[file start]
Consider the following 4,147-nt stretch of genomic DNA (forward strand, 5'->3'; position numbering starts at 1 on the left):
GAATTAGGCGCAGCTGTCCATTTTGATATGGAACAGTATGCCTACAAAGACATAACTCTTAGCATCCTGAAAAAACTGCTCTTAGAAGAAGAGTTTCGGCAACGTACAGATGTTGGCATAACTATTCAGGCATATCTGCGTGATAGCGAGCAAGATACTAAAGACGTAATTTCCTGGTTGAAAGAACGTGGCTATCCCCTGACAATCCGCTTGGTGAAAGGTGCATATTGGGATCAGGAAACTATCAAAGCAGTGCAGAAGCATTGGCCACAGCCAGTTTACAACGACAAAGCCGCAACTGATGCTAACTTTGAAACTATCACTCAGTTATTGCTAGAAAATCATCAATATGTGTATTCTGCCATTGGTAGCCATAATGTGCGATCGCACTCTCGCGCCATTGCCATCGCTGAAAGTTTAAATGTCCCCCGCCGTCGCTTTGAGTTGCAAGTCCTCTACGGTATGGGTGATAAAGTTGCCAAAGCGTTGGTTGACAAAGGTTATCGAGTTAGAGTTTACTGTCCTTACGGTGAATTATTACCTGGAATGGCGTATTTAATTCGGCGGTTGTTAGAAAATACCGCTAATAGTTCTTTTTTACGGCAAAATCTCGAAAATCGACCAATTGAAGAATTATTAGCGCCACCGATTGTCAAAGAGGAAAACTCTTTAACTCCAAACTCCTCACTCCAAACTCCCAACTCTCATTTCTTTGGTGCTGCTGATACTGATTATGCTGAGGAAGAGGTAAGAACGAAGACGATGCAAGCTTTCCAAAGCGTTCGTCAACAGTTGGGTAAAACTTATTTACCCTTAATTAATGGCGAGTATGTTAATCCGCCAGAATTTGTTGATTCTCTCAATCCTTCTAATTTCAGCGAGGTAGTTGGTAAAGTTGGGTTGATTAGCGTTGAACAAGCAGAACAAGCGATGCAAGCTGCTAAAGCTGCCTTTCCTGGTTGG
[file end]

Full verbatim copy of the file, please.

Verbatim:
Consider the following 4,147-nt stretch of genomic DNA (forward strand, 5'->3'; position numbering starts at 1 on the left):
GAATTAGGCGCAGCTGTCCATTTTGATATGGAACAGTATGCCTACAAAGACATAACTCTTAGCATCCTGAAAAAACTGCTCTTAGAAGAAGAGTTTCGGCAACGTACAGATGTTGGCATAACTATTCAGGCATATCTGCGTGATAGCGAGCAAGATACTAAAGACGTAATTTCCTGGTTGAAAGAACGTGGCTATCCCCTGACAATCCGCTTGGTGAAAGGTGCATATTGGGATCAGGAAACTATCAAAGCAGTGCAGAAGCATTGGCCACAGCCAGTTTACAACGACAAAGCCGCAACTGATGCTAACTTTGAAACTATCACTCAGTTATTGCTAGAAAATCATCAATATGTGTATTCTGCCATTGGTAGCCATAATGTGCGATCGCACTCTCGCGCCATTGCCATCGCTGAAAGTTTAAATGTCCCCCGCCGTCGCTTTGAGTTGCAAGTCCTCTACGGTATGGGTGATAAAGTTGCCAAAGCGTTGGTTGACAAAGGTTATCGAGTTAGAGTTTACTGTCCTTACGGTGAATTATTACCTGGAATGGCGTATTTAATTCGGCGGTTGTTAGAAAATACCGCTAATAGTTCTTTTTTACGGCAAAATCTCGAAAATCGACCAATTGAAGAATTATTAGCGCCACCGATTGTCAAAGAGGAAAACTCTTTAACTCCAAACTCCTCACTCCAAACTCCCAACTCTCATTTCTTTGGTGCTGCTGATACTGATTATGCTGAGGAAGAGGTAAGAACGAAGACGATGCAAGCTTTCCAAAGCGTTCGTCAACAGTTGGGTAAAACTTATTTACCCTTAATTAATGGCGAGTATGTTAATCCGCCAGAATTTGTTGATTCTCTCAATCCTTCTAATTTCAGCGAGGTAGTTGGTAAAGTTGGGTTGATTAGCGTTGAACAAGCAGAACAAGCGATGCAAGCTGCTAAAGCTGCCTTTCCTGGTTGG